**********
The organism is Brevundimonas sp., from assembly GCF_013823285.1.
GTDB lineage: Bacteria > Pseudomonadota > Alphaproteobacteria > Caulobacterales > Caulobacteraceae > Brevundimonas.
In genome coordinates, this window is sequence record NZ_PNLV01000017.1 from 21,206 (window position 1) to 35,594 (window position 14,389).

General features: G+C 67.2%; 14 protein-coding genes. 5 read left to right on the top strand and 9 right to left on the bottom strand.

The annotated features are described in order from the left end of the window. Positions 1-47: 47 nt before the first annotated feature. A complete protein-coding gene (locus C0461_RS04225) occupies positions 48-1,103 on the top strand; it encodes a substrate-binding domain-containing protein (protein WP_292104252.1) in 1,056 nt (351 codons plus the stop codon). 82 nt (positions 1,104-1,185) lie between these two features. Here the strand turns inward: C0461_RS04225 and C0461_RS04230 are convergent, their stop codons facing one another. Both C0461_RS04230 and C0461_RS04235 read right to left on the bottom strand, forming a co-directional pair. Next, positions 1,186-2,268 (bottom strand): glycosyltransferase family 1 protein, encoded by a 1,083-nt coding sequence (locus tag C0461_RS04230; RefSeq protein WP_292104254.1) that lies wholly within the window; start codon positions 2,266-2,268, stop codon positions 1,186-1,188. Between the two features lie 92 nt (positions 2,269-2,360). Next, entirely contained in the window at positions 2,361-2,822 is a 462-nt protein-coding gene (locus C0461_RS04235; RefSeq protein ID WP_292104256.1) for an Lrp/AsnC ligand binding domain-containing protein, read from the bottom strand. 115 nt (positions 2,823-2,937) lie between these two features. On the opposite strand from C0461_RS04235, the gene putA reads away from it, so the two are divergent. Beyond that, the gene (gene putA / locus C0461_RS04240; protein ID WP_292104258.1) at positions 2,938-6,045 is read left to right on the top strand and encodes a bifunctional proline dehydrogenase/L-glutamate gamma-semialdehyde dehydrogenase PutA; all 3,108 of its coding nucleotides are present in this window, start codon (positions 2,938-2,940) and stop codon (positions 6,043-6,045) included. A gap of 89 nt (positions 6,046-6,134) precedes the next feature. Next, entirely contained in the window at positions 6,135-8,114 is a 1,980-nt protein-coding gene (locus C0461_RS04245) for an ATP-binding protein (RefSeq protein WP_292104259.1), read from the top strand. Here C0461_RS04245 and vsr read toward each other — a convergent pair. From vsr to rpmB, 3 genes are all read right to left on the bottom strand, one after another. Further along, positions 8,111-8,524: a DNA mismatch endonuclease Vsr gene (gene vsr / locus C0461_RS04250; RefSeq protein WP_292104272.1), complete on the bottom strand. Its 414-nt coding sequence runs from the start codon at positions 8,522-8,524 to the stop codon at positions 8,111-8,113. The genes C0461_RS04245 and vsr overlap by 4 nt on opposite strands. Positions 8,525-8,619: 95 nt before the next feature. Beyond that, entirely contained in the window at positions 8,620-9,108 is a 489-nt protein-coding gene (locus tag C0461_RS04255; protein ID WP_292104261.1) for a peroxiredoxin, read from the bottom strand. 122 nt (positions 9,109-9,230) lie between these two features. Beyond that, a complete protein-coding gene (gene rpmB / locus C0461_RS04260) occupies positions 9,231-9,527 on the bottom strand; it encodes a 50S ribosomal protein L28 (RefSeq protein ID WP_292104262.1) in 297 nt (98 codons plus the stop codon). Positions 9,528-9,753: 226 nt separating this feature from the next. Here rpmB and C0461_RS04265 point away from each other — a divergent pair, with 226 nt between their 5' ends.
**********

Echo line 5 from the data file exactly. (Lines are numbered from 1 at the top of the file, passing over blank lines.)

The annotated features are described in order from the left end of the window. Positions 1-47: 47 nt before the first annotated feature. A complete protein-coding gene (locus C0461_RS04225) occupies positions 48-1,103 on the top strand; it encodes a substrate-binding domain-containing protein (protein WP_292104252.1) in 1,056 nt (351 codons plus the stop codon). 82 nt (positions 1,104-1,185) lie between these two features. Here the strand turns inward: C0461_RS04225 and C0461_RS04230 are convergent, their stop codons facing one another. Both C0461_RS04230 and C0461_RS04235 read right to left on the bottom strand, forming a co-directional pair. Next, positions 1,186-2,268 (bottom strand): glycosyltransferase family 1 protein, encoded by a 1,083-nt coding sequence (locus tag C0461_RS04230; RefSeq protein WP_292104254.1) that lies wholly within the window; start codon positions 2,266-2,268, stop codon positions 1,186-1,188. Between the two features lie 92 nt (positions 2,269-2,360). Next, entirely contained in the window at positions 2,361-2,822 is a 462-nt protein-coding gene (locus C0461_RS04235; RefSeq protein ID WP_292104256.1) for an Lrp/AsnC ligand binding domain-containing protein, read from the bottom strand. 115 nt (positions 2,823-2,937) lie between these two features. On the opposite strand from C0461_RS04235, the gene putA reads away from it, so the two are divergent. Beyond that, the gene (gene putA / locus C0461_RS04240; protein ID WP_292104258.1) at positions 2,938-6,045 is read left to right on the top strand and encodes a bifunctional proline dehydrogenase/L-glutamate gamma-semialdehyde dehydrogenase PutA; all 3,108 of its coding nucleotides are present in this window, start codon (positions 2,938-2,940) and stop codon (positions 6,043-6,045) included. A gap of 89 nt (positions 6,046-6,134) precedes the next feature. Next, entirely contained in the window at positions 6,135-8,114 is a 1,980-nt protein-coding gene (locus C0461_RS04245) for an ATP-binding protein (RefSeq protein WP_292104259.1), read from the top strand. Here C0461_RS04245 and vsr read toward each other — a convergent pair. From vsr to rpmB, 3 genes are all read right to left on the bottom strand, one after another. Further along, positions 8,111-8,524: a DNA mismatch endonuclease Vsr gene (gene vsr / locus C0461_RS04250; RefSeq protein WP_292104272.1), complete on the bottom strand. Its 414-nt coding sequence runs from the start codon at positions 8,522-8,524 to the stop codon at positions 8,111-8,113. The genes C0461_RS04245 and vsr overlap by 4 nt on opposite strands. Positions 8,525-8,619: 95 nt before the next feature. Beyond that, entirely contained in the window at positions 8,620-9,108 is a 489-nt protein-coding gene (locus tag C0461_RS04255; protein ID WP_292104261.1) for a peroxiredoxin, read from the bottom strand. 122 nt (positions 9,109-9,230) lie between these two features. Beyond that, a complete protein-coding gene (gene rpmB / locus C0461_RS04260) occupies positions 9,231-9,527 on the bottom strand; it encodes a 50S ribosomal protein L28 (RefSeq protein ID WP_292104262.1) in 297 nt (98 codons plus the stop codon). Positions 9,528-9,753: 226 nt separating this feature from the next. Here rpmB and C0461_RS04265 point away from each other — a divergent pair, with 226 nt between their 5' ends.